Teen Creates Art for Heart Warriors

After doctors found a tumor and cyst in her brain, 13-year-old Emiliah Albanese discovered that channeling her love for drawing was a helpful way to relieve stress and express her feelings.

When she learned her younger cousin would need heart surgery, Emiliah put her artistic skills to work by creating a personalized heart drawing. On social media, her art quickly caught the attention of other families who had children with heart issues. She began receiving hundreds of requests to create personalized “heartwork.”

Emiliah’s striking watercolor-painted drawings often feature children and anatomically correct hearts with thoughtful, customized details. In one picture, a girl waters colorful flowers that blossom from a heart. In another, a boy pulls a wagon carrying a heart. Through her “heartwork,” Emiliah hopes to help brighten what can be a difficult time for children and their families.

“I feel really happy when I’m drawing for others, especially knowing that the drawings seem to bring joy to other kids and their families,” said Emiliah.

Drawing from her own experience

A year and a half ago, Emiliah began having headaches that left her unable to see out of her right eye and made her hands shake. One day, when playing the bass in orchestra class, she felt faint and needed to sit down. Emiliah’s mother, Rachel Albanese, took her to the emergency room at a nearby hospital. A CT scan revealed Emiliah had a benign tumor and cyst in the back of her brain.

“I was scared, confused and frustrated because I just wanted to know what was going on in my head,” said Emiliah. “I tried to mentally prepare for what might come next. Then I decided to take it all one day, doctor and scan at a time. I can’t control what life may throw at me, but I can control how I react to it.”

Seeking a pediatric specialist, Albanese asked for a referral to Seattle Children’s, where Emiliah is now seen by neurologist Dr. Catherine Otten and pediatric nurse practitioner Sarah Kiel. Since the benign tumor and cyst were not pressing on anything and the cyst did not need a shunt, her care team recommended that Emiliah’s tumor be monitored closely.

“I wanted her to be around people who are used to working with kids and can talk to her in a way that she understands, which is what we found at Seattle Children’s,” said Albanese.

One year later, the spot in Emiliah’s brain hasn’t grown or changed. The family remains hopeful as doctors continue to monitor Emiliah regularly. Emiliah takes medication for her headaches, which are now shorter and less frequent. Soon, Emiliah will have follow-up appointments at Seattle Children’s Olympia Clinic, which is closer to the family’s home.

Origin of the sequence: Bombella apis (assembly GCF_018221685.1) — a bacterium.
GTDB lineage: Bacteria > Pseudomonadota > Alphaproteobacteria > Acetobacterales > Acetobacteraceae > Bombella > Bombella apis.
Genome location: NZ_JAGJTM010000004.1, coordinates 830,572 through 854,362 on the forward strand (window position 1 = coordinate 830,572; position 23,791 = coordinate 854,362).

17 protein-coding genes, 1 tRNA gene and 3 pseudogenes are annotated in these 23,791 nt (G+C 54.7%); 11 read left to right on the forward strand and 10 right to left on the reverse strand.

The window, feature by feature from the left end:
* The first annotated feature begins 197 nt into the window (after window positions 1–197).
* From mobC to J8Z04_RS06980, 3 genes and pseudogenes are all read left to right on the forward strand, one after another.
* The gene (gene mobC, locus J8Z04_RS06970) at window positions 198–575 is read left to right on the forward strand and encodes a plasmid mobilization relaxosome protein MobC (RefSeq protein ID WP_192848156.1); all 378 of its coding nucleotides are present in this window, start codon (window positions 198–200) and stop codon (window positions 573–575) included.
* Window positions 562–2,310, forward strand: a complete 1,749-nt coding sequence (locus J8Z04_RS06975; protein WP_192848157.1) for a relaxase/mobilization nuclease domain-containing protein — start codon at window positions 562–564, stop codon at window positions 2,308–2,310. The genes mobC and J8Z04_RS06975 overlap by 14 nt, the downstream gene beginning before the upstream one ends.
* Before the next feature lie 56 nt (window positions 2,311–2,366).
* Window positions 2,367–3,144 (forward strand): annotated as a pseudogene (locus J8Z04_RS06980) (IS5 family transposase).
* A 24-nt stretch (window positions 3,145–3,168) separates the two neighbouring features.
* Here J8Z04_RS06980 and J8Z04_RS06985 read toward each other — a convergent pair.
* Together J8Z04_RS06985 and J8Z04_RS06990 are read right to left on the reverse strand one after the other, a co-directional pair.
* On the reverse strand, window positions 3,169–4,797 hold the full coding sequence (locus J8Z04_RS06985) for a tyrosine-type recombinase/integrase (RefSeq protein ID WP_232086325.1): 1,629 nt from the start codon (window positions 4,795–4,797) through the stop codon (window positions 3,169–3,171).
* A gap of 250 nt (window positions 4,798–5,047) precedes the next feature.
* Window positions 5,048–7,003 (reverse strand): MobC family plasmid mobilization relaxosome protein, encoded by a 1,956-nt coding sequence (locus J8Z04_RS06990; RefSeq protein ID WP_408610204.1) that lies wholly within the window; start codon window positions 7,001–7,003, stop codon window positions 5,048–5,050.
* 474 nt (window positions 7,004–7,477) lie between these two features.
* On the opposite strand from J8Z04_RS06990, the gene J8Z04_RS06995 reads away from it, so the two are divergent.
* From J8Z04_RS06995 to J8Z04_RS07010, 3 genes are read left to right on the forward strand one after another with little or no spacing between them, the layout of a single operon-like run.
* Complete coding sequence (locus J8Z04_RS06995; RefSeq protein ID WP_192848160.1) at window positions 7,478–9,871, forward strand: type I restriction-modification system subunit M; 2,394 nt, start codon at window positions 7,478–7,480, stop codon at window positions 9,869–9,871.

Emiliah’s experience at Seattle Children’s has been “humbling,” said Albanese.

“She feels a renewed sense of gratitude for her life and health every time she steps foot inside the hospital,” said Albanese. “As a mom, it is powerful to witness your teenage daughter connect the dots on what is really important in life at such a young age.”

Painting from the heart

Emiliah (left) holding the “heartwork” she drew for her younger cousin Hazel (right).

Emiliah has always loved to draw. Initially, she was primarily self-taught, but she enrolled in an art class to learning painting techniques after she began seeing doctors for her tumor and cyst.

“Drawing makes me happy because it’s peaceful, relaxing and stress-relieving,” said Emiliah. “I get a feeling of accomplishment when I complete a piece of artwork.”

Several months ago, Emiliah learned that her younger cousin Hazel would need a fourth heart surgery. Feeling inspired, Emiliah drew a symbolic picture of Hazel putting a bandage over her broken heart.

Little did she know, Emiliah was about to become renowned for her “heartwork.”

Albanese posted a photo of Emiliah’s drawing in a Facebook group for heart warriors. This resulted in more than 100 requests for Emiliah’s drawings from families in Canada, New Jersey, Iowa, Utah, Washington and more. Messages from parents described their child’s heart condition and expressed amazement over Emiliah’s drawings. One parent is even planning to get one of Emiliah’s heart drawings tattooed on his arm.

“Emiliah was stunned by the overwhelming response. She was just doing something kind for her cousin that she loves to do,” said Albanese. “She still looks so proud when someone asks for one of her drawings, when I read her a backstory behind one of the kids she is drawing or when someone tells her that they love her work.”

Emiliah’s favorite part of her work is personalizing drawings for kids, whether that’s by including the child in the drawing, or a meaningful quote provided by the parent.

“I hope kids will look at the drawing and see themselves in a positive way,” said Emiliah.

Finding a reason to smile

Emiliah is fascinated with the human heart and she said her dream is to be a pediatric cardiothoracic surgeon. She hopes to work with kids because of her time at Seattle Children’s.

Emiliah’s message for other kids who might be facing medical challenges is to find a creative outlet and activities that bring joy to their lives. Not only did she start drawing more after she found out about her tumor, Emiliah also began doing more of the activities she loves, such as crocheting and playing music.

“I find it really cool how resilient these children facing medical challenges can be. Many of them are still smiling,” said Emiliah. “For a while, it was hard for me to smile through it. Then I started drawing more and playing the ukulele. It’s important to find something that’s a distraction that also makes you happy. For me, spreading joy through my art and learning about other people’s stories has helped me through a lot.”

Soon, Emiliah plans to begin selling greeting cards of her “heartwork” in Seattle Children’s Gift Shop. Until then, her artwork can be found on Facebook.